She brushed off the rebellion, "They asked me for my head, and I gave it to them," she told reporters at the time, according to the Beat, which cited the former Honolulu Star-Bulletin.

In 2004, Ms. Kawānanakoa was the victim of an identity theft case involving her $2.1 million IRS tax return and an attempted claim in the stake of the Campbell estate by a Pennsylvania cafeteria worker posing as Ms. Kawānanakoa.

The biggest scandal of Ms. Kawānanakoa's life came in her 90s. It involved a major legal battle between former lawyer James Wright; the Abigail Kawānanakoa Foundation; and her wife and allegations of her over control of Ms. Kawānanakoa's estate.

The ugly legal drama began in 2017 when Ms. Kawānanakoa, who was at the time 91 years old, suffered a stroke. Wright, her lawyer of nearly 20 years, took over her estate declaring that she was no longer capable of managing it. Veronica Gail Worth, who took Ms. Kawānanakoa's last name when the couple wed that year, held power of attorney over Ms. Kawānanakoa's health care.

Ms. Kawānanakoa didn't marry until 2017, when she wed Worth. In the 1950s, Ms. Kawananakoa was engaged to Peter Perkins, a male model, who was a star on the O'ahu polo team. The couple never married.

Ms. Kawānanakoa and Worth married after they reconciled from a temporary separation allegedly over finances in 2017, reported the Beat.

Wright brought up Gail Kawānanakoa's questionable past and return to Ms. Kawānanakoa's side after her stroke in court documents, reported the Beat. Gail Kawānanakoa and her former husband, Earl Harbin, were indicted by Honolulu prosecutors on charges of attempted theft. Both parties pleaded no contest. Harbin went to prison. Gail Kawānanakoa went on probation.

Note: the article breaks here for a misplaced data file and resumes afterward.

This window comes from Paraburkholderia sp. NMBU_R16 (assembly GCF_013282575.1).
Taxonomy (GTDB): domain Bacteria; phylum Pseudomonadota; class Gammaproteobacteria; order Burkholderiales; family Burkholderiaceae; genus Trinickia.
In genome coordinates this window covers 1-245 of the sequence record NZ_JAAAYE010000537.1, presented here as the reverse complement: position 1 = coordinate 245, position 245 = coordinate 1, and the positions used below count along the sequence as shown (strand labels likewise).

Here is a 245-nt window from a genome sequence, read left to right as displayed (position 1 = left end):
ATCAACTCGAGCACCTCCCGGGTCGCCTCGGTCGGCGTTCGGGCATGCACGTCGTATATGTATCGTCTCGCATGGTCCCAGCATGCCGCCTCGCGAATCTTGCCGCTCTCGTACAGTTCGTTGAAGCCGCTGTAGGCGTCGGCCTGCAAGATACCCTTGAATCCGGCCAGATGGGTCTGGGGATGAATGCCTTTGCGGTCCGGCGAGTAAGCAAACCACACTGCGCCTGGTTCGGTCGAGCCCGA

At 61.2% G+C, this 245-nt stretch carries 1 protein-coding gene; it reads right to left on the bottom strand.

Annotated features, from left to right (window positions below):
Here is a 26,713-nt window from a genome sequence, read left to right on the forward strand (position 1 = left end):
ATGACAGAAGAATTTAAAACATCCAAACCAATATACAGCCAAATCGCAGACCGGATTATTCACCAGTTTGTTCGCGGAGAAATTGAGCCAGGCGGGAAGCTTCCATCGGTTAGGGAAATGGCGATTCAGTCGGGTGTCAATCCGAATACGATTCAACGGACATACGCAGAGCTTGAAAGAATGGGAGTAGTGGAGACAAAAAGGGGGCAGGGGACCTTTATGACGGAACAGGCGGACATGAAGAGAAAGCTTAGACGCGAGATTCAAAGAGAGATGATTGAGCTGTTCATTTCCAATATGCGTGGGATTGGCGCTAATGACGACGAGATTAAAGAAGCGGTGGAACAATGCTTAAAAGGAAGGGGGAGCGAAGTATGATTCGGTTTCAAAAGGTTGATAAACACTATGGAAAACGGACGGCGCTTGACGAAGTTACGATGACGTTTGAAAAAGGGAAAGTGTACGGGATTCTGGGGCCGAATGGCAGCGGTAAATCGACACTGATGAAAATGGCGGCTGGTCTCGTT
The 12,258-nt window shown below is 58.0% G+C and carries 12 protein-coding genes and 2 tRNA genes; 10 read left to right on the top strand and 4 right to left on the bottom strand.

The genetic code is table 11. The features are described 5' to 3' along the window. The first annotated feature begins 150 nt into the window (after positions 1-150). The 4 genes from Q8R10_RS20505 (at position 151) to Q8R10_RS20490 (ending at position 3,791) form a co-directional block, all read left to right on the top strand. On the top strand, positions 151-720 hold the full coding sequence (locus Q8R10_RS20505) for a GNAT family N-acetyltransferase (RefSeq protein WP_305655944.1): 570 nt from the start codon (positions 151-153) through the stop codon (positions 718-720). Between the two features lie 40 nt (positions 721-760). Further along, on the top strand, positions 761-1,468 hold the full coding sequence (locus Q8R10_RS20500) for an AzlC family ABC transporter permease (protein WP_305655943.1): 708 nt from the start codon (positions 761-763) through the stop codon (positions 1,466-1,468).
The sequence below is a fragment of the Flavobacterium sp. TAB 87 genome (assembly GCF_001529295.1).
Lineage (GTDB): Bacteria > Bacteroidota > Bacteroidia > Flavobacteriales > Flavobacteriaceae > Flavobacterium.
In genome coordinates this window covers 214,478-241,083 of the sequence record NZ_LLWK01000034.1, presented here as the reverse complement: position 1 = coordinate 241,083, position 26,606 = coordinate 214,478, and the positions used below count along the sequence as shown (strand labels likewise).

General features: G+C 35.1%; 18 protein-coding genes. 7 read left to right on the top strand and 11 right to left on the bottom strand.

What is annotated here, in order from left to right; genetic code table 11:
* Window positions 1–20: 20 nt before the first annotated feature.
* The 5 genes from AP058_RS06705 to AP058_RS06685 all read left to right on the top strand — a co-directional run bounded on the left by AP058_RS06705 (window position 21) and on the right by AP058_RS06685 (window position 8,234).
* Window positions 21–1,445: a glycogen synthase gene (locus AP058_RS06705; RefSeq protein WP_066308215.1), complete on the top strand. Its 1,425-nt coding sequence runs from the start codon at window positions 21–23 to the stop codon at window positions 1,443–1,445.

Ms. Kawānanakoa and Gail Kawānanakoa accused Wright of misappropriation of the trusts funds by withdrawing $1.1 million in trustee fees without court approval and paying his attorneys $300,000 for legal fees, reported Hawaii News Now.

During the three-year-long battle, Ms. Kawānanakoa arrived in court wearing designer clothes and large dark sunglasses with her wife and Chihuahua, Girlie Girl, reported the Times.

A court rejected Ms. Kawānanakoa's requests to regain control of her estate in a 2020 ruling that kept her trust in place, reported the Times. Hawaii News Now reported First Hawaiian Bank was appointed as the trustee of the estate in an earlier ruling.

Preserving Hawaiian culture

Most of Ms. Kawānanakoa's life focused on continuing her family's royal legacy and preserving Hawaii's heritage through advocacy and philanthropy, and breeding and racing thoroughbred horses.

Ms. Kawānanakoa's role in shaping and raising Hawaii's profile started in the mid-1980s. She supported Hawaiian culture, arts, and education by funding scholarships and Hawaiian-language instruction. She is credited as being one of the forces behind the second Hawaiian Renaissance, a period in the 1970s and 1980s that saw a blossoming of Hawaiian music and language, as well as a resurgence of interest in traditions such as hula and native culture. She also advocated for Hawaii and Native Hawaiians' needs, and supported the fight against constructing a telescope on Mauna Kea, which was ultimately lost.

Ms. Kawānanakoa served as president of the Friends of 'Iolani Palace, an organization that her mother founded, for nearly 30 years. She also became one of the palace's major benefactors funding the operation and restoration of the palace's original furnishings and artwork that had been sold off by the state's government.

She was also a supporter of the annual Merrie Monarch hula competition hosted in Hilo.

One of her horses won the 1993 Classic Dash at the All American Futurity in California, among many other awards in other competitions. The prize was $1.9 million. She was inducted into the American Quarter Horse Hall of Fame in 2018.